You should have practiced the latter without leaving the former undone. (Luke 11:42)

THE PHARISEES WERE AN INTERESTING group of people. If they thought something was wrong, they avoided it like the plague. If they thought something was right, they practiced it to a fault.

Take tithing for instance. The Old Testament commanded it. God told His people, “‘Bring the whole tithe into the storehouse, that there may be food in my house. Test me in this,’ says the Lord Almighty, ‘and see if I will not throw open the floodgates of heaven and pour out so much blessing that you will not have room enough for it'” (Mal. 3:10).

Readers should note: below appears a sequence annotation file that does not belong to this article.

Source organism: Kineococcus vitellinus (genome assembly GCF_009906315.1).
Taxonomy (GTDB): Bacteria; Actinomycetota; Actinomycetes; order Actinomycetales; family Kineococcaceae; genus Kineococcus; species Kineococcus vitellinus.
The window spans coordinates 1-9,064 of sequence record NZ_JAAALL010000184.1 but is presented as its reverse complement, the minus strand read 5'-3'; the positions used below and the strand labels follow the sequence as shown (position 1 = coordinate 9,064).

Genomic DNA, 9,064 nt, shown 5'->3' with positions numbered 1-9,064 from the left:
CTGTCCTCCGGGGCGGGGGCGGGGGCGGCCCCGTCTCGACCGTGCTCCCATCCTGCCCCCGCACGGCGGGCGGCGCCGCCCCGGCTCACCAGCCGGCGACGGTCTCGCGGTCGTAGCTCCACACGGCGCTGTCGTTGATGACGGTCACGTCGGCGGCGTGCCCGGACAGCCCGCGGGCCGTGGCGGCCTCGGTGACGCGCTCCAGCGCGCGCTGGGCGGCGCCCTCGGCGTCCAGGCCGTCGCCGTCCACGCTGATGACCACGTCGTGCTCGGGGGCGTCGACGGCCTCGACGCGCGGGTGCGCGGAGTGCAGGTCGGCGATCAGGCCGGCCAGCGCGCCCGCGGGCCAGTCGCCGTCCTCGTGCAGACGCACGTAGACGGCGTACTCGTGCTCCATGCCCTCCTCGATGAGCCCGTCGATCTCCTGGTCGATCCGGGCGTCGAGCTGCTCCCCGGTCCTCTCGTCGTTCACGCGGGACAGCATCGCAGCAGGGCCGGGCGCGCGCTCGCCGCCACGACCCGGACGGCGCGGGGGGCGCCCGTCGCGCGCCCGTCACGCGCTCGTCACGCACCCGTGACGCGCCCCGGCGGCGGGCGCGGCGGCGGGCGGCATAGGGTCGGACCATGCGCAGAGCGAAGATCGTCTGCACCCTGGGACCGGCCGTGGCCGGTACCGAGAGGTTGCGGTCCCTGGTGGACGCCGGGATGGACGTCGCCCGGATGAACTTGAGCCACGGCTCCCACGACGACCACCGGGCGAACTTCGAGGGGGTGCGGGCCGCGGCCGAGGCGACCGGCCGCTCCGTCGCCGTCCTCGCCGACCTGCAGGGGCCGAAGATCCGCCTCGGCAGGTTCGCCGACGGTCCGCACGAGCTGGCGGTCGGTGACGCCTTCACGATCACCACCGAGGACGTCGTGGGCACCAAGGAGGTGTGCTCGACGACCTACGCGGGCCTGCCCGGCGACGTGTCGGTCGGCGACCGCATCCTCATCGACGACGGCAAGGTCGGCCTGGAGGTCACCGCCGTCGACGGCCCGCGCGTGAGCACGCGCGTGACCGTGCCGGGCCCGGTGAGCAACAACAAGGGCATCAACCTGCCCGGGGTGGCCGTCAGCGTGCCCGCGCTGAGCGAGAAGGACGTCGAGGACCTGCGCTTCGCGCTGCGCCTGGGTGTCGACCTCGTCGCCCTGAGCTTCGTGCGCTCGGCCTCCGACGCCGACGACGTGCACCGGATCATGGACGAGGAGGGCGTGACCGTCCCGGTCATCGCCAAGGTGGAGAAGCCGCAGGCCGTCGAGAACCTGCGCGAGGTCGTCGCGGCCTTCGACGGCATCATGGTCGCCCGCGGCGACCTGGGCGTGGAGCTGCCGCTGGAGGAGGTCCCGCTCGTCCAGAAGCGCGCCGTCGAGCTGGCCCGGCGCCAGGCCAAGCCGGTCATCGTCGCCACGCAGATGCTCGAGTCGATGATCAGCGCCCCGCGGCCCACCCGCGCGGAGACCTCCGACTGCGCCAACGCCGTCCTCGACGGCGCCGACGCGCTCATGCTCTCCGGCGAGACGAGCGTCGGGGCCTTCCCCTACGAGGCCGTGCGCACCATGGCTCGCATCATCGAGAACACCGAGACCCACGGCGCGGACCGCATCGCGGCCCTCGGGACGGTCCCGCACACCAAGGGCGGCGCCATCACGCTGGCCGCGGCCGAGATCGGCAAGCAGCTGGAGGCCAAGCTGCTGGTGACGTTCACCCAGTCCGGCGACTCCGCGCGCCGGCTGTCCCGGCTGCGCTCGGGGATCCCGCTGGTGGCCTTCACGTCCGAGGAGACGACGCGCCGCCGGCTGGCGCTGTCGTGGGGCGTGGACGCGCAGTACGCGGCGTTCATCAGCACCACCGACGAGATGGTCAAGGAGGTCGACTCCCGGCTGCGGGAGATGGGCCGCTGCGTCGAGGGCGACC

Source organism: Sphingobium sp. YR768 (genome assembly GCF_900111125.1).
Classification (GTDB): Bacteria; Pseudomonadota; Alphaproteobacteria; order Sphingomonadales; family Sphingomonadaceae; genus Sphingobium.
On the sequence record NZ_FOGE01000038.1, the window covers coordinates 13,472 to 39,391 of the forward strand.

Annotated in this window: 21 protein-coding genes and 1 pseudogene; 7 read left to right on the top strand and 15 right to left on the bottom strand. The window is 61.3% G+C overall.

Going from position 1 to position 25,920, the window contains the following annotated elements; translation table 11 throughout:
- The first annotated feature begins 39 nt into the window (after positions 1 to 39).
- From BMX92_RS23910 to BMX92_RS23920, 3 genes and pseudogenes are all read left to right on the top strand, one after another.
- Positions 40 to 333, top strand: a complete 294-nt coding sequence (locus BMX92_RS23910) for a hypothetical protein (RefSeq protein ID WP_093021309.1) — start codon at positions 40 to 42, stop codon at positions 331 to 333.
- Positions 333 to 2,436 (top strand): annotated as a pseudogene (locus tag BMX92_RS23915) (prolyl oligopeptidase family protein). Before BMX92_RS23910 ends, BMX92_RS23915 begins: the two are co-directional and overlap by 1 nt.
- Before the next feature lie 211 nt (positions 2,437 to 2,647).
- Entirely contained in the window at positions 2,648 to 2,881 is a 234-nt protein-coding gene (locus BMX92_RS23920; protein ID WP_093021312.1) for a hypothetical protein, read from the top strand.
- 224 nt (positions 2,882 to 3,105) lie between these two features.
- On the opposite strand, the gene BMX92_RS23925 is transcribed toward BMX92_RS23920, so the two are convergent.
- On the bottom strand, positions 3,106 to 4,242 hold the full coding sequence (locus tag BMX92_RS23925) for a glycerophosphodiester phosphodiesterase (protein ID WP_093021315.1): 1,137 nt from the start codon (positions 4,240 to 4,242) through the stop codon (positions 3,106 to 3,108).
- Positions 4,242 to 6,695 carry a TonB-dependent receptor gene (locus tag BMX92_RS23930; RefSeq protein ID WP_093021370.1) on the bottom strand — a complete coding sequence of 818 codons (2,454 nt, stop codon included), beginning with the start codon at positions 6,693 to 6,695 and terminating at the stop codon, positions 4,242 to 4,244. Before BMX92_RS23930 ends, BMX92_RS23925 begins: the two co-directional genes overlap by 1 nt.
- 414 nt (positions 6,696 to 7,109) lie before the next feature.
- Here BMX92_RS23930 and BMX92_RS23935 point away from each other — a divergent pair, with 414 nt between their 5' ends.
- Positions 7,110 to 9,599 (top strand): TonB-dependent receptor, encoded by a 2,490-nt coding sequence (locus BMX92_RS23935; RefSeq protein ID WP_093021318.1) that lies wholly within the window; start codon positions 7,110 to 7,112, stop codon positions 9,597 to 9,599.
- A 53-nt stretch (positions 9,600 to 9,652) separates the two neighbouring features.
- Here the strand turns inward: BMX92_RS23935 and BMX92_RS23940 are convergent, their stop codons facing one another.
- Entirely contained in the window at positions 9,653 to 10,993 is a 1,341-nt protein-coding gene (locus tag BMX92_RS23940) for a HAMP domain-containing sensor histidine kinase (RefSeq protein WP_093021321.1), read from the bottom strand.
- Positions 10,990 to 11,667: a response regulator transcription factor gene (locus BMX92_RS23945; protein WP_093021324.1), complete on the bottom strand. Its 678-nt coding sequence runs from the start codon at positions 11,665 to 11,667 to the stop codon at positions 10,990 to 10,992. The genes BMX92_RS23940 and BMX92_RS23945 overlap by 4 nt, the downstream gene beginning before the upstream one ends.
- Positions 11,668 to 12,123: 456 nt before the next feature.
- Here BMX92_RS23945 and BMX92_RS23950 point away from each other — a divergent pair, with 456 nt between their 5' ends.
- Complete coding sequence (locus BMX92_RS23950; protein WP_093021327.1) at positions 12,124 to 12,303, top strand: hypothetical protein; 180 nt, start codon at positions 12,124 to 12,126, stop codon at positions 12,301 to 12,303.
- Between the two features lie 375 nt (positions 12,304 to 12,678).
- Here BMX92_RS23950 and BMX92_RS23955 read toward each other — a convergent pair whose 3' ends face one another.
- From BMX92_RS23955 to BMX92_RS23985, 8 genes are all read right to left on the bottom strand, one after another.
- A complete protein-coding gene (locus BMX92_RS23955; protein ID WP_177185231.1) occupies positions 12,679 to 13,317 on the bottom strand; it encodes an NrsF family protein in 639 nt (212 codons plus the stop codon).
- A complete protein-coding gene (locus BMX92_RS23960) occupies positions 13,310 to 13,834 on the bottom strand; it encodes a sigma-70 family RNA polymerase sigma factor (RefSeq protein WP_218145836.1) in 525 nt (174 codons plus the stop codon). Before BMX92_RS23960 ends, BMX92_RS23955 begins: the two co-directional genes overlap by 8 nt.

So the Pharisees did what they typically did—took something good and went to the extreme. They even tithed their little herb gardens. Can’t you just see them—counting every little herb to be sure they scrupulously gave one tenth of everything to the priest?

It’s possible to take a good thing and be so intense about it that you turn what should be a joyful experience into a burden. Instead of joyfully giving their tithe to support the work of God, they made themselves and others miserable in their meticulous practices.

Paul reminded us that we should “give, not reluctantly or under compulsion, for God loves a cheerful giver” (2 Cor. 9:7). So give generously, without neglecting things like justice, love, and a gracious spirit toward others.

Remember, you can give without loving, but you cannot love without giving.

Ron McClung lives in Fishers, Indiana, with his wife Carol, and works for The Wesleyan Church. They have two sons, nine grandchildren, and two great-granddaughters.